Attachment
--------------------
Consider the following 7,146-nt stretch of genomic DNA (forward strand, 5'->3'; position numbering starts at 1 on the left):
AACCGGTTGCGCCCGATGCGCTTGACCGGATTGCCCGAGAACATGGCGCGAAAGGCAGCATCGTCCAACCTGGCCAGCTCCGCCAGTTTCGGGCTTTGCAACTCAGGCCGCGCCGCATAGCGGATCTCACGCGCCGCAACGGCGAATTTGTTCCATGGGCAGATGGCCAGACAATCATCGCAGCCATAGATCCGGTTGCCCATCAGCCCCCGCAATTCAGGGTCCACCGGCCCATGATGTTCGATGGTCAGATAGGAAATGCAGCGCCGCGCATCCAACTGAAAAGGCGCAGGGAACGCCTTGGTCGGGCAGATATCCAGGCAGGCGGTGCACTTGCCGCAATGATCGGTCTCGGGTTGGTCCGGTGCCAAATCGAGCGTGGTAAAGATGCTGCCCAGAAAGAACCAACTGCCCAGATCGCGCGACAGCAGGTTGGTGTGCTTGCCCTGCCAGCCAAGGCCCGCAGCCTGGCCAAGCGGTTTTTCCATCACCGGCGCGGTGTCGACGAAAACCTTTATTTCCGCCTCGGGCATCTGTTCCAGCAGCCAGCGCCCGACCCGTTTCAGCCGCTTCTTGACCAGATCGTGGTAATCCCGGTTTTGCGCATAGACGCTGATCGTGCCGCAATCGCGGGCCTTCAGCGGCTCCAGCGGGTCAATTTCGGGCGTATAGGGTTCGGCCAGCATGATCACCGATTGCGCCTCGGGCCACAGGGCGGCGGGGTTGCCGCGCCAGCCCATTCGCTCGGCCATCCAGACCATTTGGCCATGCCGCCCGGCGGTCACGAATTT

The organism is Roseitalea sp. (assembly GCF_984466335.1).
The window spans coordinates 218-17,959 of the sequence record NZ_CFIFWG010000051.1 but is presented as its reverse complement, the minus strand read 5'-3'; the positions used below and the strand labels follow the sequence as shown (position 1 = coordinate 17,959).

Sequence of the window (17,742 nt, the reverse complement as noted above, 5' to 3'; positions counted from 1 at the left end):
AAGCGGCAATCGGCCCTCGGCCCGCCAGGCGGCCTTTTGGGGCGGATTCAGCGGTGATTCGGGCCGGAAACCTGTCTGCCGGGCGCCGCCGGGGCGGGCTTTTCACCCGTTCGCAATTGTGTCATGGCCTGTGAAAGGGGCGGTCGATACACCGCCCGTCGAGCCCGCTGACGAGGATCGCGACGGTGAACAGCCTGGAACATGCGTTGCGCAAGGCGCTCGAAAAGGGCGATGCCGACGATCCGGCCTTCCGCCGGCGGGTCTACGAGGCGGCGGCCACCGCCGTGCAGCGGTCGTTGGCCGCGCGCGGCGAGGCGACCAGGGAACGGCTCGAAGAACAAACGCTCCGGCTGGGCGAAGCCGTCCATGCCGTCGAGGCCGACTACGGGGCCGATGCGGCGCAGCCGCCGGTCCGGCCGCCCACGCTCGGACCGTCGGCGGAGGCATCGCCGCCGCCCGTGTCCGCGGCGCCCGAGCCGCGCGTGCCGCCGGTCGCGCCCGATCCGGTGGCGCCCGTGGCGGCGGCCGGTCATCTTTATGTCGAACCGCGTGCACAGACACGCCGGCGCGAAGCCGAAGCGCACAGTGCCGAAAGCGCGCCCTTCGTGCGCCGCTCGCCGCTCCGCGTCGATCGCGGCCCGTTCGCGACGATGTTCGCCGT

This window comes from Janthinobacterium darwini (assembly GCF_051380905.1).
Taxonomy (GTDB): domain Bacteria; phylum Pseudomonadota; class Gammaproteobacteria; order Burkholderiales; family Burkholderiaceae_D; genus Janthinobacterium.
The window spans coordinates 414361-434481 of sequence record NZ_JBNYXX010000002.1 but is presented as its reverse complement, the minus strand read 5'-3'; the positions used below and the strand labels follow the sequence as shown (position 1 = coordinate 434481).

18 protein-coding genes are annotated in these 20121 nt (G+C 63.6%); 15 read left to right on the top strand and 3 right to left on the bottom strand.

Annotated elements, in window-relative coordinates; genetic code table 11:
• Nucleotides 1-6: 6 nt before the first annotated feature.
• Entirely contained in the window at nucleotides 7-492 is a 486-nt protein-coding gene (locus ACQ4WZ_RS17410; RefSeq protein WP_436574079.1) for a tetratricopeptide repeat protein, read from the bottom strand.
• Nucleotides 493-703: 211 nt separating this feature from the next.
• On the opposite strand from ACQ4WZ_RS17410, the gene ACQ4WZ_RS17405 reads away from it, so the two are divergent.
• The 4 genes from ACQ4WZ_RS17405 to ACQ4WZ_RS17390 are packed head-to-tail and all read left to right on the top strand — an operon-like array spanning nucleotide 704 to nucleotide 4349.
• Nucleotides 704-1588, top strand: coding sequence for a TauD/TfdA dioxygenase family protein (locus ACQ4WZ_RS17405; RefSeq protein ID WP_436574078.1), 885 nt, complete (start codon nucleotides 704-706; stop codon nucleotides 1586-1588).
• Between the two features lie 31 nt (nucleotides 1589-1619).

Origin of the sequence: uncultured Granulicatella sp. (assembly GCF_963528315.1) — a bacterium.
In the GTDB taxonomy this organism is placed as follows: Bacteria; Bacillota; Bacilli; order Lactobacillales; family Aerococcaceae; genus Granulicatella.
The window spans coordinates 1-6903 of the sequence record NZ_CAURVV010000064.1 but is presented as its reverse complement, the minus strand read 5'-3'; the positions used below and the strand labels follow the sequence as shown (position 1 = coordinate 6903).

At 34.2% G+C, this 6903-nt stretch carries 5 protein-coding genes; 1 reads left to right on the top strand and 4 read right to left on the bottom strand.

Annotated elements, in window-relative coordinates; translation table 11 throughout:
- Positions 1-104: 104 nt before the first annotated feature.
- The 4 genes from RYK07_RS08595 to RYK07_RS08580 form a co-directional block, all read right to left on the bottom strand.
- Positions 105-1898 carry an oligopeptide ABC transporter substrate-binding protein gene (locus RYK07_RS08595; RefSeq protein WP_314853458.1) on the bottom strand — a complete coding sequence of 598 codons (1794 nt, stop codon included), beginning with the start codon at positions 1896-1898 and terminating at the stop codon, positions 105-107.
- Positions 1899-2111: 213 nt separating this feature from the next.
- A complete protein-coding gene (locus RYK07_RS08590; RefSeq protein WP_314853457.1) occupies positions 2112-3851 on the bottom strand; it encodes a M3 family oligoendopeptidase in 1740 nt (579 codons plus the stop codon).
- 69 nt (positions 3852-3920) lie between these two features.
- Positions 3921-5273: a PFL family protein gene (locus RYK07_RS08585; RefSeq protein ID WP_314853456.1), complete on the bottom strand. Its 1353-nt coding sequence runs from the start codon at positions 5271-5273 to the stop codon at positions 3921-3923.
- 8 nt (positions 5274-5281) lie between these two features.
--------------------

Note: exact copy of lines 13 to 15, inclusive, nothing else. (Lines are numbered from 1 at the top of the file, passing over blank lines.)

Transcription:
• Entirely contained in the window at nucleotides 7-492 is a 486-nt protein-coding gene (locus ACQ4WZ_RS17410; RefSeq protein WP_436574079.1) for a tetratricopeptide repeat protein, read from the bottom strand.
• Nucleotides 493-703: 211 nt separating this feature from the next.
• On the opposite strand from ACQ4WZ_RS17410, the gene ACQ4WZ_RS17405 reads away from it, so the two are divergent.